It's your own damn fault
Jena's Mayor is upset. He's irate, in fact, that his town has become what he calls "the epicenter of hatred, racism and a place where justice is denied." To be fair, most of us writing about the Jena 6 have only made the last claim there, and it's pretty undeniable. One thing that I've consistently said on the matter is that the Jena situation is not limited to that town, or even to the South--racism is an ongoing and intractable problem in this nation, and this brief outburst of publicity probably isn't going to make a major change in that. Jena's not the epicenter of hatred and racism in this country--it's just the one that made the national stage.
He's also upset because people outside the African-American community are starting to make noise about it.
A video in which rapper-actor Mos Def asked students around the country to walk out Oct. 1 to support the "Jena Six" escaped comment by this town's mayor. But when John Mellencamp sang, "Jena, take your nooses down," he took issue.
See, you can expect that kind of rabble-rousing from Mos Def, and if you're a member of the white community defending your own, you can even discount it as tribalism, but it's harder to do when it's a white guy from the heartland singing "Jena, take your nooses down."
The racial problems in places like Jena aren't going to be addressed by interracial committees to study racial relations, and non-violent protests by minorities demanding that they be treated as equals will only do so much to sway those on the fence. But what can really make a difference, I think, is having whites--and the more high-profile whites the better--being unafraid to stand up and talk about racism to their own people. That's why, despite my initial discomfort about this story, I started writing about it. I had to take the chance that I'd say something stupid because white people will listen to their fellow whites in a way they won't listen to African-Americans. That's why the Jena Mayor is pissed off about this song and this video--as long as it was black people complaining, he could reasonably (in his mind, at least) claim that this wasn't about racism, that it was about justice. Not now--a white guy, and a rural white guy at that (Mellencamp, for all his celebrity, still spends a lot of time in rural Indiana) is calling them out, and doing so in a voice that will reach a lot of other whites who live in similar circumstances. That's a threat, and while Mayor McMillin's negative response may be driven by his subconscious, it's the idea that his fellow whites are turning on him that's prodding him.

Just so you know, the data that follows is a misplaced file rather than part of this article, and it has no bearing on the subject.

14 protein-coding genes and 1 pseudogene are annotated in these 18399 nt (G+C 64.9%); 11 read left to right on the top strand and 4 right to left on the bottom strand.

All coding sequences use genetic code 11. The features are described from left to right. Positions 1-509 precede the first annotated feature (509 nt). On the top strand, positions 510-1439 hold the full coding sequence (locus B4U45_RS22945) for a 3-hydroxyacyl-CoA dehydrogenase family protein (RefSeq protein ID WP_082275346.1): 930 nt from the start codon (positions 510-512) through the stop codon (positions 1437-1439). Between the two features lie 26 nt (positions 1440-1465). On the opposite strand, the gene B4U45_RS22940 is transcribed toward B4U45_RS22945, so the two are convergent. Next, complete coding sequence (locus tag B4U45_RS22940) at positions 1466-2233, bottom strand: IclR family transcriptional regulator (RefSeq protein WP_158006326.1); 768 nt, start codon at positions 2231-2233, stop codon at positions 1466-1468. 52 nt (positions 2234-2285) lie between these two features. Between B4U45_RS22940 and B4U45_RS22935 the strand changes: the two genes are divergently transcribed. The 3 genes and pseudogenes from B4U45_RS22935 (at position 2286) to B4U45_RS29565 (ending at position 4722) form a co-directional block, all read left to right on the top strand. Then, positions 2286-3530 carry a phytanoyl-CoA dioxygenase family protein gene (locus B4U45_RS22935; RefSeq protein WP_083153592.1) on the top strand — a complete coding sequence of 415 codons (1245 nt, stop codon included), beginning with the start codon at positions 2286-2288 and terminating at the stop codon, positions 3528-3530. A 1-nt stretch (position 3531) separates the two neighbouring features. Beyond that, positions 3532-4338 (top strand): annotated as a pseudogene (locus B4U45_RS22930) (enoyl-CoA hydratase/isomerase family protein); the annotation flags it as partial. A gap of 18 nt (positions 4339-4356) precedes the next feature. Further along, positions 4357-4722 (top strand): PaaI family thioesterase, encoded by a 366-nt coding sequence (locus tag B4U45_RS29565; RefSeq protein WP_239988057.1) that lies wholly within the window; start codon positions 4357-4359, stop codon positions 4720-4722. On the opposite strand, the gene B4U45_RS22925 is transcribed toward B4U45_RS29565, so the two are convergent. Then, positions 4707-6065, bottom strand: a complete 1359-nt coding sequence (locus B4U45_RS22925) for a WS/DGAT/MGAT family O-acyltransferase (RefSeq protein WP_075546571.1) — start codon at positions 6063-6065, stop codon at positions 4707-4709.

White people have a responsibility to take this issue on. It's similar to the argument that men have a greater responsibility to stand up against rapists and rape apologists--if white people want to reduce racism to the point where it's an aberration, we, collectively, need to stop being racist. And the first step we need to take is to stop being afraid to talk about it, and for fuck's sake, stop being defensive and saying "I'm not a racist" when you get busted doing something racist.